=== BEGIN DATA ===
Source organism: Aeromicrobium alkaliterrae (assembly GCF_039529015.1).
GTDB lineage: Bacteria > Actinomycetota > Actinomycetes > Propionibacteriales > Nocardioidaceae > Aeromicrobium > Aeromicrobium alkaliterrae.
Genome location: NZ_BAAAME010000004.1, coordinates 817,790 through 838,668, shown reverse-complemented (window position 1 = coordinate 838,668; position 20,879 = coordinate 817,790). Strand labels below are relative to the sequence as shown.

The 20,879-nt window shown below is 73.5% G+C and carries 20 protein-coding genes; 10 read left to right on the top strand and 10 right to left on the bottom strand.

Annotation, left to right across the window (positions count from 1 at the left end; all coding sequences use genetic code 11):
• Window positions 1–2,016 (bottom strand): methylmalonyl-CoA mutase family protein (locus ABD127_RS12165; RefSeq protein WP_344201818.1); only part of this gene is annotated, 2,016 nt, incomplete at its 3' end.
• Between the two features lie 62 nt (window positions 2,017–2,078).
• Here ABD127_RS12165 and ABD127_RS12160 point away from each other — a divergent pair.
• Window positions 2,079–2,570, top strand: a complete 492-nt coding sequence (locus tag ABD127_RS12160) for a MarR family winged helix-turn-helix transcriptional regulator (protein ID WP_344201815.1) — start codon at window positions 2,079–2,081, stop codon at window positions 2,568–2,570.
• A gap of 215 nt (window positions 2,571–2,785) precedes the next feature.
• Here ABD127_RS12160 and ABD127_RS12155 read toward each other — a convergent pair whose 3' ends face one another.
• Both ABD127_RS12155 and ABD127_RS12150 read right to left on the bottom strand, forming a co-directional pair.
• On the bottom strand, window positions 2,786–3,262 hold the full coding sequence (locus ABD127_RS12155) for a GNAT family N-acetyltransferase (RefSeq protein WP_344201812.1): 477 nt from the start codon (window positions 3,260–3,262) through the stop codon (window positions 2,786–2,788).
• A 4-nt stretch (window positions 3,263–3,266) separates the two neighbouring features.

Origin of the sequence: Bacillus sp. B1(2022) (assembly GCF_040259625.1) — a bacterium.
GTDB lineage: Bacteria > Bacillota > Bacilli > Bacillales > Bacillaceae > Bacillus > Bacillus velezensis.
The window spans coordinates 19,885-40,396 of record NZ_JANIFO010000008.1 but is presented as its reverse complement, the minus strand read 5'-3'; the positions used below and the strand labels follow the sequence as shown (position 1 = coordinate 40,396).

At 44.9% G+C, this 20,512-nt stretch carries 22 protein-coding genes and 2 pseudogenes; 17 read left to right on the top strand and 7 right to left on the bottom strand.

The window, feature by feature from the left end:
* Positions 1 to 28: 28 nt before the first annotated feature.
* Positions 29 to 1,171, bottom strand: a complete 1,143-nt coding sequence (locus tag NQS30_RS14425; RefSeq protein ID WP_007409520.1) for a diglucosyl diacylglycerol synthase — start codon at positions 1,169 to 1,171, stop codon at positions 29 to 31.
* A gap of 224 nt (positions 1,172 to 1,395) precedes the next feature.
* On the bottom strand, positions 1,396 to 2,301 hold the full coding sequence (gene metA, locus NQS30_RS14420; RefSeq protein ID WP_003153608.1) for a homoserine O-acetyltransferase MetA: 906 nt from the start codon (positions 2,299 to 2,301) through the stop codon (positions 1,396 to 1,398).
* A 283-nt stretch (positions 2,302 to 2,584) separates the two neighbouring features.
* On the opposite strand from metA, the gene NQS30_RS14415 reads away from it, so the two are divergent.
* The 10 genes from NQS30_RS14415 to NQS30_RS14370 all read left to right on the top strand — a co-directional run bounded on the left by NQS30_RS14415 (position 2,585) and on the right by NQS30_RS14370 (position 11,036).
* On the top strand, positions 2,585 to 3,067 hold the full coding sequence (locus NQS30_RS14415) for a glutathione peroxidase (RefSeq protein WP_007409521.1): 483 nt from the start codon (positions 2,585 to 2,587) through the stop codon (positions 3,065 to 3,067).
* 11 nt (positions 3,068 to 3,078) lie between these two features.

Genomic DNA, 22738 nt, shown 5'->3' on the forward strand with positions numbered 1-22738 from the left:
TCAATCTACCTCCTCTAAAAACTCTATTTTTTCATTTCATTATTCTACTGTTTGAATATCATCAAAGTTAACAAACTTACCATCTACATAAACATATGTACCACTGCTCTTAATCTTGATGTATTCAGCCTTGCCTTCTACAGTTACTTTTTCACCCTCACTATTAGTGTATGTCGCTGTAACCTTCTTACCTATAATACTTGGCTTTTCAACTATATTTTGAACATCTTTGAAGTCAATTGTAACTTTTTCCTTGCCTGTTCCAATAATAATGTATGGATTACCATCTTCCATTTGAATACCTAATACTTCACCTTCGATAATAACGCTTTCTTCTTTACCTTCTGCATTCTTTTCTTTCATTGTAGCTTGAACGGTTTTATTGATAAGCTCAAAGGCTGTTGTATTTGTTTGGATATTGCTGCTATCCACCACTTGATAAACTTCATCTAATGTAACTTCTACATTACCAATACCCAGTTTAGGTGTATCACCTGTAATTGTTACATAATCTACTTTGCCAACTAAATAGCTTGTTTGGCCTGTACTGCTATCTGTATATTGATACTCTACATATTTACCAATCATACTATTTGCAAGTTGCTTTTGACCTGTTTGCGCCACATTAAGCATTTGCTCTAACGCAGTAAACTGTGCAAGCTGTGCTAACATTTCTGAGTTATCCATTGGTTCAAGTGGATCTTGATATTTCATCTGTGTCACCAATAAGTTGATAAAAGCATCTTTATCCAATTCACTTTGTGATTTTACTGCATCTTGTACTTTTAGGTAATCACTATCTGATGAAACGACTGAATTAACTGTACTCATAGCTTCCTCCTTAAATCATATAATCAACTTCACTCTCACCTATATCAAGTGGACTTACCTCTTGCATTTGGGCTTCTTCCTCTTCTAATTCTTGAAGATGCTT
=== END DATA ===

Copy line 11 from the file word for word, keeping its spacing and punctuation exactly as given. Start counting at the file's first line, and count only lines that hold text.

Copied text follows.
• Here ABD127_RS12160 and ABD127_RS12155 read toward each other — a convergent pair whose 3' ends face one another.